- #1

- 5

- 0

Does light contain kinetic energy as it moves, or does it require mass.

You are using an out of date browser. It may not display this or other websites correctly.

You should upgrade or use an alternative browser.

You should upgrade or use an alternative browser.

- Thread starter Ingrid Eldevj
- Start date

- #1

- 5

- 0

Does light contain kinetic energy as it moves, or does it require mass.

- #2

mfb

Mentor

- 35,809

- 12,537

It has kinetic energy, equal to its total energy because it has no mass.

- #3

- 4

- 2

Yes, light has kinetic energy and the photon is a massless particle so the light has no mass.

- #4

- 1,531

- 554

It has kinetic energy, equal to its total energy because it has no mass.

This is interesting.. If I make a Fourier series or integral to represent an electromagnetic wave traveling in vacuum, the individual plane wave components act similarly to harmonic oscillators, don't they? Then the individual modes should have Hamiltonian functions that consist of terms that are equivalent to the kinetic and potential energies in ##H = \frac{p^2}{2m}+\frac{1}{2}kx^2##... Does the total amount of "kinetic energy", as defined by this equivalence, have some actual name and physical significance?

- #5

mfb

Mentor

- 35,809

- 12,537

The concepts are not completely unrelated, but I'm not sure if we can call that "similarly".the individual plane wave components act similarly to harmonic oscillators, don't they

The amount of kinetic energy of a beam of light is just its energy. It doesn't need an additional special name because "energy" is a good name already.

- #6

- 1,531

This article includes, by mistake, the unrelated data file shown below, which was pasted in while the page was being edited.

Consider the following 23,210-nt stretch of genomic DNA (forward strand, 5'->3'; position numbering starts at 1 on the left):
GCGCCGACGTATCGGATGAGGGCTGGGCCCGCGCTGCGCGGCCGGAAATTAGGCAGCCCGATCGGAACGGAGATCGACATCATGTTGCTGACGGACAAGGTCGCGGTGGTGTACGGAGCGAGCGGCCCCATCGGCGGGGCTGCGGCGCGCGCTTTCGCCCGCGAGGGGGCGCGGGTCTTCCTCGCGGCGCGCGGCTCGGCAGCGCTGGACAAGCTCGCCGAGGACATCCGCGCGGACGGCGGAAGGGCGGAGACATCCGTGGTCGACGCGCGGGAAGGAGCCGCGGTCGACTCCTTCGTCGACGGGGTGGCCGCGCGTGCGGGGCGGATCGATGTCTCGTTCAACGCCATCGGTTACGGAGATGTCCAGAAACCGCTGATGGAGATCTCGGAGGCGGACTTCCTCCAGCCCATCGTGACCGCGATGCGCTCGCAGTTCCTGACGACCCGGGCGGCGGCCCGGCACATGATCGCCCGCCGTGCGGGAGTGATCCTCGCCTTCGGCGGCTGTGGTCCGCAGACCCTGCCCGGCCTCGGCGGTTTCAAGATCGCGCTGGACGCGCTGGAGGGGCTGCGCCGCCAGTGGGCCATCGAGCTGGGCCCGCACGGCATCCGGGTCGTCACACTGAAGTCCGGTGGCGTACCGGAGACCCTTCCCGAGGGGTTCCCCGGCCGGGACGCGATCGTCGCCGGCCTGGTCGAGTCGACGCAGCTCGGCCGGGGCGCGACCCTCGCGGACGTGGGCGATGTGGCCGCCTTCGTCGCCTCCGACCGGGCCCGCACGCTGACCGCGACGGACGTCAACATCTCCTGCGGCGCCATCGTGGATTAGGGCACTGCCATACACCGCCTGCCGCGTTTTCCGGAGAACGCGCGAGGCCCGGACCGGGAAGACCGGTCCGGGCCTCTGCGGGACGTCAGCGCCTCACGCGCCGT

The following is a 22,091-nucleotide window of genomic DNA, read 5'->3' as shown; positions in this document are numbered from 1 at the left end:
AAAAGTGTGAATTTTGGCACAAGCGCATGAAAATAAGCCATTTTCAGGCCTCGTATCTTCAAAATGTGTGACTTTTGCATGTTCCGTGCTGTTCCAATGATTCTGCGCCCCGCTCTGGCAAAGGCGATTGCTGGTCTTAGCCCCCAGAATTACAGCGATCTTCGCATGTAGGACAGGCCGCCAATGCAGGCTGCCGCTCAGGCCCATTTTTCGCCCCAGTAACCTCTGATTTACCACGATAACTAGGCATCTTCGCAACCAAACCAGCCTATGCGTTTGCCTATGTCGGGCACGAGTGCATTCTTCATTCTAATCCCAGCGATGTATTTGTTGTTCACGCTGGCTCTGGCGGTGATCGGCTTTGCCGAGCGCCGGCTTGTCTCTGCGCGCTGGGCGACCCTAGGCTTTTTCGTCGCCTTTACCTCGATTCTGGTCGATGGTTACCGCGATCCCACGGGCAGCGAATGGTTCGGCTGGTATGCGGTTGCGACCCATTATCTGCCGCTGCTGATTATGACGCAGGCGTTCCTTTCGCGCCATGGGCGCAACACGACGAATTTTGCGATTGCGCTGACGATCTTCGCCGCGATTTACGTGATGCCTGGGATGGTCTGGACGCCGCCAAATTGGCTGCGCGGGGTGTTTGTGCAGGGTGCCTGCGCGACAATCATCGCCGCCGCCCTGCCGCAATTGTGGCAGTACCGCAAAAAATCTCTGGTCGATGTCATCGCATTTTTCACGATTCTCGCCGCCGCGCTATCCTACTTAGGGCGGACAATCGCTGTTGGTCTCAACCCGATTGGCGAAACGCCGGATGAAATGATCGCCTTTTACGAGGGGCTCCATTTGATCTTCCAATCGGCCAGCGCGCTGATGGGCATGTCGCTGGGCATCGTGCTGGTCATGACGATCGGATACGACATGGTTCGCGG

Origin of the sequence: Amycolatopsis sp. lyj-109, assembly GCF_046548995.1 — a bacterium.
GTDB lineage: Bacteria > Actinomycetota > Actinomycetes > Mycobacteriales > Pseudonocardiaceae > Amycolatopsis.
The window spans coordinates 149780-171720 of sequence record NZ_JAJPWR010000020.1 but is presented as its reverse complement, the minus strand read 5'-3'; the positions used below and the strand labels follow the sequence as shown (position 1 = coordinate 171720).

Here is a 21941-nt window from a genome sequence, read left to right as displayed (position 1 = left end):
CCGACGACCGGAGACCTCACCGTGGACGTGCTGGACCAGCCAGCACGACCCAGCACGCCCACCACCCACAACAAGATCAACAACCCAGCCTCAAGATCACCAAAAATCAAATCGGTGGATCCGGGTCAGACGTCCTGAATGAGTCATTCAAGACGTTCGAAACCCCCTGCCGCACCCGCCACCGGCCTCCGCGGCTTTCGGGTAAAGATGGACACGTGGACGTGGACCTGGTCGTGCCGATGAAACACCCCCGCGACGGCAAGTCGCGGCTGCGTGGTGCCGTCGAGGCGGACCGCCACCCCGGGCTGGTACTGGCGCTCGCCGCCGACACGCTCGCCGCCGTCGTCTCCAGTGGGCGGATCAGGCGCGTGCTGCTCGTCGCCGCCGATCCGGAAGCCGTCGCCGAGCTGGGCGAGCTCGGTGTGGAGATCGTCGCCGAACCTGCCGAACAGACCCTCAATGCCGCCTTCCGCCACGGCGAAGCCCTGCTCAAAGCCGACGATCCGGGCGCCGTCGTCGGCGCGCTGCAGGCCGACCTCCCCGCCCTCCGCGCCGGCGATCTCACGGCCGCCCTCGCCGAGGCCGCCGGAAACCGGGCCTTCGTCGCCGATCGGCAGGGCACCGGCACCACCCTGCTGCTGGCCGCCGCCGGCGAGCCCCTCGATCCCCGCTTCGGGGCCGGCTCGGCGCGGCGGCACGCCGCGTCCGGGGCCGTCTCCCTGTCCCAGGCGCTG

- 554

- #7

- 2,167

- 500

It has kinetic energy, equal to its total energy because it has no mass.

It has kinetic energy, equal to its total energy if it has no mass. Light can have mass and that's not limited to exotic objects like a geon. Almost all light you see in everyday life (e.g. sunlight) has mass. Even single photons can have mass (e.g. a single photon bessel beam).

- #8

Drakkith

Staff Emeritus

Science Advisor

- 21,485

- 5,388

It has kinetic energy, equal to its total energy if it has no mass. Light can have mass and that's not limited to exotic objects like a geon. Almost all light you see in everyday life (e.g. sunlight) has mass. Even single photons can have mass (e.g. a single photon bessel beam).

Mind elaborating on this?

- #9

- 2,167

- 500

Mind elaborating on this?

I'm afraid my English is not good enough for this phrase.

- #10

Drakkith

Staff Emeritus

Science Advisor

- 21,485

- 5,388

I'm afraid my English is not good enough for this phrase.

Would you mind elaborating about your previous post? Would you explain it in more detail?

- #11

- 2,167

- 500

[itex]\frac{{p_1 \cdot p_2 }}{{\left| {p_1 } \right| \cdot \left| {p_2 } \right|}} = \cos \left( \alpha \right)[/itex]

If every wave has the energy E/2 then we also have

[itex]\left| {p_1 } \right| = \left| {p_2 } \right| = \frac{E}{{2 \cdot c}}[/itex]

That results in the total momentum

[itex]p^2 = \left( {p_1 + p_2 } \right)^2 = \left[ {1 + \cos \left( \alpha \right)} \right] \cdot \frac{{E^2 }}{{2 \cdot c^2 }}[/itex]

and therefore in the mass

[itex]m = \sqrt {\frac{{E^2 }}{{c^4 }} - \frac{{p^2 }}{{c^2 }}} = \frac{E}{{c^2 }} \cdot \sin \left( {\frac{\alpha }{2}} \right)[/itex]

of the resulting light wave which travels with the speed

[itex]\left| v \right| = \frac{{\left| p \right| \cdot c^2 }}{E} = c \cdot \cos \left( {\frac{\alpha }{2}} \right)[/itex]

along the bisecting line between the original waves. Of course normal light and Bessel beams are much more complex but the principle is the same. Plane parallel light waves (e.g. lasers) are exceptional cases in everyday life.

Share: